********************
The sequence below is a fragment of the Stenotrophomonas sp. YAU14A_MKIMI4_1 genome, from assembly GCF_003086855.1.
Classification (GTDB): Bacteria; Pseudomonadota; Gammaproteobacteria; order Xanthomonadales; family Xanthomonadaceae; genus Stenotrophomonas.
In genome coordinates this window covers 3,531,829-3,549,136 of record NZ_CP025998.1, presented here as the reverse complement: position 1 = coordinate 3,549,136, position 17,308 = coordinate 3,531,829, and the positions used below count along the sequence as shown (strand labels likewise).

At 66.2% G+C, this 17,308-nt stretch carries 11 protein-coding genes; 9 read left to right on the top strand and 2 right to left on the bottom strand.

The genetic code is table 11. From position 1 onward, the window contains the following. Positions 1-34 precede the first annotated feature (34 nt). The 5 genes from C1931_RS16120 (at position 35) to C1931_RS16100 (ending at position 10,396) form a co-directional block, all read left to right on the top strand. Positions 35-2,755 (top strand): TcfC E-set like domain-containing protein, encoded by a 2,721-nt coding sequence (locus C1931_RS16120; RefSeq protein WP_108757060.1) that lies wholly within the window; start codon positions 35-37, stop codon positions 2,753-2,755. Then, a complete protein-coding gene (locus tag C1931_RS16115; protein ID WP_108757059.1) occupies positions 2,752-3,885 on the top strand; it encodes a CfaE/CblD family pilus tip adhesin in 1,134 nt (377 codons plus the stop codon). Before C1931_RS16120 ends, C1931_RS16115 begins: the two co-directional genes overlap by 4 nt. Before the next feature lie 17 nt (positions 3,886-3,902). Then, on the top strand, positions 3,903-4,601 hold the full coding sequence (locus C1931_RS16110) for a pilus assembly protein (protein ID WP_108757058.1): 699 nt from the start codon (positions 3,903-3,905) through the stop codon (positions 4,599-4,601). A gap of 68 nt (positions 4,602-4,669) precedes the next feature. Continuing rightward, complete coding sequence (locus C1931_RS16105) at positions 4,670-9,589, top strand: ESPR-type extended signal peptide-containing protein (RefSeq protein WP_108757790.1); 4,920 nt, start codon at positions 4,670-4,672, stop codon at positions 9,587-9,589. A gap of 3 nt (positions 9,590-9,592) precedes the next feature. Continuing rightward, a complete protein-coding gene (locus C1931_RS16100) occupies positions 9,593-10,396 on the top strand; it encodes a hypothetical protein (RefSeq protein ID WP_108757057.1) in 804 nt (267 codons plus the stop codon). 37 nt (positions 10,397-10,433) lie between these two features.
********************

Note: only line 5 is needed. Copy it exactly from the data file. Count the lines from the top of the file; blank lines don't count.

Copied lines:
The genetic code is table 11. From position 1 onward, the window contains the following. Positions 1-34 precede the first annotated feature (34 nt). The 5 genes from C1931_RS16120 (at position 35) to C1931_RS16100 (ending at position 10,396) form a co-directional block, all read left to right on the top strand. Positions 35-2,755 (top strand): TcfC E-set like domain-containing protein, encoded by a 2,721-nt coding sequence (locus C1931_RS16120; RefSeq protein WP_108757060.1) that lies wholly within the window; start codon positions 35-37, stop codon positions 2,753-2,755. Then, a complete protein-coding gene (locus tag C1931_RS16115; protein ID WP_108757059.1) occupies positions 2,752-3,885 on the top strand; it encodes a CfaE/CblD family pilus tip adhesin in 1,134 nt (377 codons plus the stop codon). Before C1931_RS16120 ends, C1931_RS16115 begins: the two co-directional genes overlap by 4 nt. Before the next feature lie 17 nt (positions 3,886-3,902). Then, on the top strand, positions 3,903-4,601 hold the full coding sequence (locus C1931_RS16110) for a pilus assembly protein (protein ID WP_108757058.1): 699 nt from the start codon (positions 3,903-3,905) through the stop codon (positions 4,599-4,601). A gap of 68 nt (positions 4,602-4,669) precedes the next feature. Continuing rightward, complete coding sequence (locus C1931_RS16105) at positions 4,670-9,589, top strand: ESPR-type extended signal peptide-containing protein (RefSeq protein WP_108757790.1); 4,920 nt, start codon at positions 4,670-4,672, stop codon at positions 9,587-9,589. A gap of 3 nt (positions 9,590-9,592) precedes the next feature. Continuing rightward, a complete protein-coding gene (locus C1931_RS16100) occupies positions 9,593-10,396 on the top strand; it encodes a hypothetical protein (RefSeq protein ID WP_108757057.1) in 804 nt (267 codons plus the stop codon). 37 nt (positions 10,397-10,433) lie between these two features.